This image shows what is really on offer in the garden at this time of year – wallflowers, japonica, myrtle, lavender leaves and camellia. The abundance of green, in all its various shades, is missing, and is replaced with blossom and leafless trees.

I’m working with a couple who’ll be getting married in July. I’ve seen the venue, and I know where they’d like flowers, but I hadn’t seen an image of the bride’s dress. They had described it to me. When I finally saw the dress, it was a reminder of how important it is to see the whole picture. The colours were not what I had envisaged, neither in shade nor in quantity.

My favourite time for flowers is in the summer, when we are surrounded by a profusion of green and flowers. Nature provides all the inspiration I need to create amazing designs.

My preference is always to add flowers to a backdrop of foliage, just like we see in the wild. The natural curves, gnarls – and even gaps, allow us to see the true beauty of their juxtaposition.

It’s amazing how certain flowers thrive some years, and not others. Of course it depends on the weather, but not just the recent weather. A dry winter can have an effect on what happens in summer.

The cow parsley was beautiful this year. All of a sudden, one hot day at the end of May finished off all the beautiful white clusters in my garden.

This was soon replaced with the joy of seeing the first digitalis, or foxgloves, as they are affectionately known. Tall and proud, they sway gently in the breeze.






Stems in Holborn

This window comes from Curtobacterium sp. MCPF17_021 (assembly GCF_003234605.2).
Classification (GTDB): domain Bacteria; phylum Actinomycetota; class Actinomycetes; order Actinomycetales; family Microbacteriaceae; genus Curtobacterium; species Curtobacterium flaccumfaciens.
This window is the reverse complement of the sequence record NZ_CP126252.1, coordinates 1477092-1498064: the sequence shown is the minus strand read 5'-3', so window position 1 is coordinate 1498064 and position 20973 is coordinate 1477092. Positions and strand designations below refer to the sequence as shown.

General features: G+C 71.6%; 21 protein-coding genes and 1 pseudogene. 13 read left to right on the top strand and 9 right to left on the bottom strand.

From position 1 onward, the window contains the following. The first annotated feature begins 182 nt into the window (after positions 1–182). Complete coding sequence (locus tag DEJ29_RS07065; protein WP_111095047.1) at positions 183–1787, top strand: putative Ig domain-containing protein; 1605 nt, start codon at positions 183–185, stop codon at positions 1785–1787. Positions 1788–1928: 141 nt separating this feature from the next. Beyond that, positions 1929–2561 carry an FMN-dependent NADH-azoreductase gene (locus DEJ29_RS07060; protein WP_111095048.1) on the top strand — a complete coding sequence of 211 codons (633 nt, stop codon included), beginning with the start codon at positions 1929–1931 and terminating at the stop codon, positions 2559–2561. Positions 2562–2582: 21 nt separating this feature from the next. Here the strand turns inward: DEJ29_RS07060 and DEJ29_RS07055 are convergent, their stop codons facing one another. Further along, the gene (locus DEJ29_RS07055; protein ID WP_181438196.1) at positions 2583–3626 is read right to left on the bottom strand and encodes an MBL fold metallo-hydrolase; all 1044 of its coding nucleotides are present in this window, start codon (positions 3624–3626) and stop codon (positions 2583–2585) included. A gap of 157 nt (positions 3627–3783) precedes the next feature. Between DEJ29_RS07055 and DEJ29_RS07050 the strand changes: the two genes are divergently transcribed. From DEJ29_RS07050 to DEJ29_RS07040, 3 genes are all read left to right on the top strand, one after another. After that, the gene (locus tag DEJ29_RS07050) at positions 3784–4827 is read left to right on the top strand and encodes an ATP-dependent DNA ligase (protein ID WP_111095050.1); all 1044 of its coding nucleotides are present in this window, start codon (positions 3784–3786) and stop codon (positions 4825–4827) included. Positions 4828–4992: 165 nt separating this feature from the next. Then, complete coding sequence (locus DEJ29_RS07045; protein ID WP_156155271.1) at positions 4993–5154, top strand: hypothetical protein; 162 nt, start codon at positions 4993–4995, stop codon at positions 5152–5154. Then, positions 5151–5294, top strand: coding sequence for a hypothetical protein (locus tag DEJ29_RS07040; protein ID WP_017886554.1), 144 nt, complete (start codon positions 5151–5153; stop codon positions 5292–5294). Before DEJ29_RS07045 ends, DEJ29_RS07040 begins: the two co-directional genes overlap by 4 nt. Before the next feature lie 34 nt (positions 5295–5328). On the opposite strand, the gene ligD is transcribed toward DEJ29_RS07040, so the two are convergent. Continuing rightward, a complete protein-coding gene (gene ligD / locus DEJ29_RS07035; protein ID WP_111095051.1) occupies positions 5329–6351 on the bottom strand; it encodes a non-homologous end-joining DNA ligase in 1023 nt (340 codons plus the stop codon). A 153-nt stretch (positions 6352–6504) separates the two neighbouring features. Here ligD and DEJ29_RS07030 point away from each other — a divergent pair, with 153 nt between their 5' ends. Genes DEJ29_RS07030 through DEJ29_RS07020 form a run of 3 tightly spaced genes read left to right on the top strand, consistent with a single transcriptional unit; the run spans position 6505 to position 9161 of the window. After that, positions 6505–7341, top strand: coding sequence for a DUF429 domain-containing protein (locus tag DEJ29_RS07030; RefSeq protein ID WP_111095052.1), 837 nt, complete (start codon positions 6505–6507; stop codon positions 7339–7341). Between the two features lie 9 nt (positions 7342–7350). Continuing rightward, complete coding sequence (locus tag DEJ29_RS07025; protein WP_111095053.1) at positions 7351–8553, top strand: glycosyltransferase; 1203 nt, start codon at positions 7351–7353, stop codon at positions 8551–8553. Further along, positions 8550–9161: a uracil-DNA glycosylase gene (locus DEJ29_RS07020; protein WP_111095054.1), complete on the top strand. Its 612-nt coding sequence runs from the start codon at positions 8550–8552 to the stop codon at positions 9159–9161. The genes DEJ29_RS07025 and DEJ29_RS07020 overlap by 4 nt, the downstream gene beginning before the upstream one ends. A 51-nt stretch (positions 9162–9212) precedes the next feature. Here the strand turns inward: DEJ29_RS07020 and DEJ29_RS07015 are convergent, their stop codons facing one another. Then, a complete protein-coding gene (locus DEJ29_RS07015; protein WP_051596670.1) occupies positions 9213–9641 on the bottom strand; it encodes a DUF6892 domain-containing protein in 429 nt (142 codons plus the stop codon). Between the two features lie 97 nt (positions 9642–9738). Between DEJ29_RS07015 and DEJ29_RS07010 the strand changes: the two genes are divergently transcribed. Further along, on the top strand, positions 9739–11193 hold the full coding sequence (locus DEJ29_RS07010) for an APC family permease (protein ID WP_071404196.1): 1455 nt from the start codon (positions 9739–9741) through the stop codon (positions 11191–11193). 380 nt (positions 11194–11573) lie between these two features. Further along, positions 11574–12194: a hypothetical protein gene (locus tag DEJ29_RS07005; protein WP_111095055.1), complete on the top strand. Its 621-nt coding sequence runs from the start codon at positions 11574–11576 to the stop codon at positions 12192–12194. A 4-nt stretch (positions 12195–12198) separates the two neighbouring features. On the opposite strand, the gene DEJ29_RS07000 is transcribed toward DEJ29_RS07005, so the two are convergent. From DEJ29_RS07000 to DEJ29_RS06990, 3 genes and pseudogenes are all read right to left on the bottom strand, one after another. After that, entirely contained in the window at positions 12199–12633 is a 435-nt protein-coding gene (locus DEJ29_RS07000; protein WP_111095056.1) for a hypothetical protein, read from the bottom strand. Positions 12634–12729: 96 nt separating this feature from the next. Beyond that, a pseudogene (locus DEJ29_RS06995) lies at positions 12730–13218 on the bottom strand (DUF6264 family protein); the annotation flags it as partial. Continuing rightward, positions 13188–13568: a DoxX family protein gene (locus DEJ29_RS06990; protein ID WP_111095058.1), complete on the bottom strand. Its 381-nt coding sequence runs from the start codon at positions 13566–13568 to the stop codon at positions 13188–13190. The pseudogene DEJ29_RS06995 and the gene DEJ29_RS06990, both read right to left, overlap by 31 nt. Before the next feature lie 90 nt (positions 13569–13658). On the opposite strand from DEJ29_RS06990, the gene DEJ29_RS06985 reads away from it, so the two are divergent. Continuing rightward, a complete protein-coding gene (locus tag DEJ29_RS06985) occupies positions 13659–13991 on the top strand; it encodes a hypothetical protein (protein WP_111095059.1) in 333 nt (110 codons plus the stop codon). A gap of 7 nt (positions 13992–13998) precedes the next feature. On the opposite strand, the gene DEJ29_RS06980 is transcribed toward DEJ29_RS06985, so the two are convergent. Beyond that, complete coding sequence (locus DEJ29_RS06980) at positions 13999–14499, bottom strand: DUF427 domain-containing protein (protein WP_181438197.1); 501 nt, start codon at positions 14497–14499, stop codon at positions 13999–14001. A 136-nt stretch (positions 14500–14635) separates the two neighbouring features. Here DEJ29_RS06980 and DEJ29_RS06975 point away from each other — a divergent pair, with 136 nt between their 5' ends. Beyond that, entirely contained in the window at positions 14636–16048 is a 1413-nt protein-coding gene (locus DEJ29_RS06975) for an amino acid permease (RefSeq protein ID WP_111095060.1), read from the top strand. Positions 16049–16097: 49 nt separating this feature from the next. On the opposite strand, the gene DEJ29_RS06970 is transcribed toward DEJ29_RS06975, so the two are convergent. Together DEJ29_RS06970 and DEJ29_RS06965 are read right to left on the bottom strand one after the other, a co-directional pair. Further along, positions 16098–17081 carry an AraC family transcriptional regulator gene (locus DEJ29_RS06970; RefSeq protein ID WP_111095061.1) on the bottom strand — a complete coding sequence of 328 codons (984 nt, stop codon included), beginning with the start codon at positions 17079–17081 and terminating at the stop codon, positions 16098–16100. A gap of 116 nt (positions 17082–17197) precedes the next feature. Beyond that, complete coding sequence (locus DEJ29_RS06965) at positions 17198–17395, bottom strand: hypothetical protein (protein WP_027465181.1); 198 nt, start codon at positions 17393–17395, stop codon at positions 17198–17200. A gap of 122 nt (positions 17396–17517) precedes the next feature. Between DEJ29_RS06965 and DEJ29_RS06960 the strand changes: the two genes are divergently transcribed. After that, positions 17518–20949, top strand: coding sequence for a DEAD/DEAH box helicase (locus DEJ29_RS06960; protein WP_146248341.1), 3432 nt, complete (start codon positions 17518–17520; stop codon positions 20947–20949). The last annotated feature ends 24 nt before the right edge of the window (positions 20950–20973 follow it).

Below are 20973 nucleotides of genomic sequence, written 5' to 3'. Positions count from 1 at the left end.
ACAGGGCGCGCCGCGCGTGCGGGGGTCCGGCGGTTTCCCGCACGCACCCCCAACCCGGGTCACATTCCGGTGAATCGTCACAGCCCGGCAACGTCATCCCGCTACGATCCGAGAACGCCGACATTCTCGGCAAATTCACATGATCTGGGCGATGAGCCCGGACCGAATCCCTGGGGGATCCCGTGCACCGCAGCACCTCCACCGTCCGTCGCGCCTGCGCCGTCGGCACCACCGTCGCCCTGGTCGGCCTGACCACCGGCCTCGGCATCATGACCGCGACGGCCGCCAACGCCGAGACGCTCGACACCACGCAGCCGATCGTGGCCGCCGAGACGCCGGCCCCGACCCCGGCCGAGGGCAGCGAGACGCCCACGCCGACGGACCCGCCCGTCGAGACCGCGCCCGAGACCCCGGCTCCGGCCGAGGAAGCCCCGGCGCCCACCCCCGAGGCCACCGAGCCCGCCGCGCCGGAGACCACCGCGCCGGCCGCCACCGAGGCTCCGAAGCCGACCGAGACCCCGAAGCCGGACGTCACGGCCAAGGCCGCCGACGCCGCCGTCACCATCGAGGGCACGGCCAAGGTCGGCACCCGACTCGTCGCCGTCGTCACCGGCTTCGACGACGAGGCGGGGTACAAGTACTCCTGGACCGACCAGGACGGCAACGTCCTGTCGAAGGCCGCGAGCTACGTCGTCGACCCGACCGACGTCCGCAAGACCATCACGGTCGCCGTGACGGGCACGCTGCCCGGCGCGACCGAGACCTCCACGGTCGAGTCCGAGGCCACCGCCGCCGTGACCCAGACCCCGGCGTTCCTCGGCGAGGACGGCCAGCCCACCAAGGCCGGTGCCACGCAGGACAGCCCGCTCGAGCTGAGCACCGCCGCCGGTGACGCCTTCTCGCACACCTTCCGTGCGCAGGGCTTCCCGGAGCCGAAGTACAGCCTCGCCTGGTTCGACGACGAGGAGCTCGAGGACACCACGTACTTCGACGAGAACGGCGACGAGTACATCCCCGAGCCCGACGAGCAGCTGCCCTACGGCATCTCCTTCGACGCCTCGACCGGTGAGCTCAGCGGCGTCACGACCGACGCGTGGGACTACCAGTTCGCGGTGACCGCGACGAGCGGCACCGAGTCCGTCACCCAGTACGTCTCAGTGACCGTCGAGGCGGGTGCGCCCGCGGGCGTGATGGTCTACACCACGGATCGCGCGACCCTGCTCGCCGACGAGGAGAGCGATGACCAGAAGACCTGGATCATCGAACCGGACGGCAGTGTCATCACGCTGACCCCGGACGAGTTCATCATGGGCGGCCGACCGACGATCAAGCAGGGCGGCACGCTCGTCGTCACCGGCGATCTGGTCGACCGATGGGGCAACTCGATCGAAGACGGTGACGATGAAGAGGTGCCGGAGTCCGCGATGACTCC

As a florist in Holborn for the past 32 years, I have seen many changes. The home of Stems has always been in Sicilian Avenue.
Central St. Martin’s School of Art and Design, www.arts.ac.uk was opposite my shop in Sicilian Avenue, and Victoria House was The Liverpool Victoria.
So when they both moved out, it felt very empty. Other insurance companies and Building Societies slowly moved out of the area. Then the first www.Metrobank.co.uk opened
Central St. Martin’s is now full of small TV and production companies. Victoria House has several companies, but also the fabulous Bloomsbury Ballroom in the basement – home of the London Cabaret Club www.thelondoncabaretclub.com. In the old Prudential building, we now have the fabulous Rosewood Hotel , www.rosewoodhotels.com
We have the lovely academic buildings of Bloomsbury, and of course, The British Museum. Lincoln’s Inn Fields is the home of The Sir John Soane Museum – a hidden treasure.
We are in Sicilian Avenue itself, with its beautiful towers and turrets.
Holborn is neither the City, nor the West End proper. It is its own little oasis in the centre of the two parts. At weekends, it is full of tourists, visiting The British Museum.
If you want to send flowers, come and visit us, or call us on 07932 052411. You can also order online.

roses and romance


Roses have always been associated with romance ” My love is like a red, red rose…”
We have the luxury of so many colours available all year round, with imports from all over the world. One of my favourites is Memory Lane – a vintage pink, long-lasting rose that opens beautifully. If you have a particular colour rose you’d like to send, give us a call on 020 7831 6776 or mobile 07932 052411 or email janet@stemsfloraldesign.com